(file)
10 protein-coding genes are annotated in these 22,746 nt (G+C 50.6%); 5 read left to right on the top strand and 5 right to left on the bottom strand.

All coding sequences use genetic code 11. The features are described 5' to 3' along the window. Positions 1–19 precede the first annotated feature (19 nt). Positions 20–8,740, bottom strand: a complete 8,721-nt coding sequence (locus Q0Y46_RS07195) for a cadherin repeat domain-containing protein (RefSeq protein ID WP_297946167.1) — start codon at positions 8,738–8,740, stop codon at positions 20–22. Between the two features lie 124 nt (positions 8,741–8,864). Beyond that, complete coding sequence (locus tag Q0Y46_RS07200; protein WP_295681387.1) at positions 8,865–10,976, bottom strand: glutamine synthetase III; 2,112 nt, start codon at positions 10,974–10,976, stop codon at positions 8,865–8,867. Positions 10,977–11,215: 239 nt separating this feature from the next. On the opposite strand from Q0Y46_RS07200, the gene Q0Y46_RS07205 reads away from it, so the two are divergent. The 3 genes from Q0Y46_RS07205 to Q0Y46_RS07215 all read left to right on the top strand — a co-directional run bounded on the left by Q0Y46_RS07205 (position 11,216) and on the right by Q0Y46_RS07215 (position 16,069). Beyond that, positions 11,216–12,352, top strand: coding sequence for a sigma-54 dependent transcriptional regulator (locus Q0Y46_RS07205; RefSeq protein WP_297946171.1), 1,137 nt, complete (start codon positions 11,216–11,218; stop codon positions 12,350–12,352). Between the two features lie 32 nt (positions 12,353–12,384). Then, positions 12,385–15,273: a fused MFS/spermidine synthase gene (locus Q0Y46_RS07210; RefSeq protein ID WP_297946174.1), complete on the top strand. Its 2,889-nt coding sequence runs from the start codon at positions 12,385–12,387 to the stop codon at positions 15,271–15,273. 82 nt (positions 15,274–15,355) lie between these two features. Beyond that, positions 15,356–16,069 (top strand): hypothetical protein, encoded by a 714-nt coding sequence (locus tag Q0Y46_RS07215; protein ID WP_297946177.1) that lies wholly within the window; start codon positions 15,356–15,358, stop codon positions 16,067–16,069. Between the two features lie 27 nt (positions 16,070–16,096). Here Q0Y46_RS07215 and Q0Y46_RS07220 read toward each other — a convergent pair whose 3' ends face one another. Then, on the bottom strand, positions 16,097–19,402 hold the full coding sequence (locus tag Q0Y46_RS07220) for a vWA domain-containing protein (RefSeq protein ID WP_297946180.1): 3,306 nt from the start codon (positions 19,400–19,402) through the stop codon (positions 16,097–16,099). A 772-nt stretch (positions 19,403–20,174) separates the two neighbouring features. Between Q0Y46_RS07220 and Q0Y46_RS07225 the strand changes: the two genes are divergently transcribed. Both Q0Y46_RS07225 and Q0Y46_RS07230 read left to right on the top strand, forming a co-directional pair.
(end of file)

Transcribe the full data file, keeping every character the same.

10 protein-coding genes are annotated in these 22,746 nt (G+C 50.6%); 5 read left to right on the top strand and 5 right to left on the bottom strand.

All coding sequences use genetic code 11. The features are described 5' to 3' along the window. Positions 1–19 precede the first annotated feature (19 nt). Positions 20–8,740, bottom strand: a complete 8,721-nt coding sequence (locus Q0Y46_RS07195) for a cadherin repeat domain-containing protein (RefSeq protein ID WP_297946167.1) — start codon at positions 8,738–8,740, stop codon at positions 20–22. Between the two features lie 124 nt (positions 8,741–8,864). Beyond that, complete coding sequence (locus tag Q0Y46_RS07200; protein WP_295681387.1) at positions 8,865–10,976, bottom strand: glutamine synthetase III; 2,112 nt, start codon at positions 10,974–10,976, stop codon at positions 8,865–8,867. Positions 10,977–11,215: 239 nt separating this feature from the next. On the opposite strand from Q0Y46_RS07200, the gene Q0Y46_RS07205 reads away from it, so the two are divergent. The 3 genes from Q0Y46_RS07205 to Q0Y46_RS07215 all read left to right on the top strand — a co-directional run bounded on the left by Q0Y46_RS07205 (position 11,216) and on the right by Q0Y46_RS07215 (position 16,069). Beyond that, positions 11,216–12,352, top strand: coding sequence for a sigma-54 dependent transcriptional regulator (locus Q0Y46_RS07205; RefSeq protein WP_297946171.1), 1,137 nt, complete (start codon positions 11,216–11,218; stop codon positions 12,350–12,352). Between the two features lie 32 nt (positions 12,353–12,384). Then, positions 12,385–15,273: a fused MFS/spermidine synthase gene (locus Q0Y46_RS07210; RefSeq protein ID WP_297946174.1), complete on the top strand. Its 2,889-nt coding sequence runs from the start codon at positions 12,385–12,387 to the stop codon at positions 15,271–15,273. 82 nt (positions 15,274–15,355) lie between these two features. Beyond that, positions 15,356–16,069 (top strand): hypothetical protein, encoded by a 714-nt coding sequence (locus tag Q0Y46_RS07215; protein ID WP_297946177.1) that lies wholly within the window; start codon positions 15,356–15,358, stop codon positions 16,067–16,069. Between the two features lie 27 nt (positions 16,070–16,096). Here Q0Y46_RS07215 and Q0Y46_RS07220 read toward each other — a convergent pair whose 3' ends face one another. Then, on the bottom strand, positions 16,097–19,402 hold the full coding sequence (locus tag Q0Y46_RS07220) for a vWA domain-containing protein (RefSeq protein ID WP_297946180.1): 3,306 nt from the start codon (positions 19,400–19,402) through the stop codon (positions 16,097–16,099). A 772-nt stretch (positions 19,403–20,174) separates the two neighbouring features. Between Q0Y46_RS07220 and Q0Y46_RS07225 the strand changes: the two genes are divergently transcribed. Both Q0Y46_RS07225 and Q0Y46_RS07230 read left to right on the top strand, forming a co-directional pair.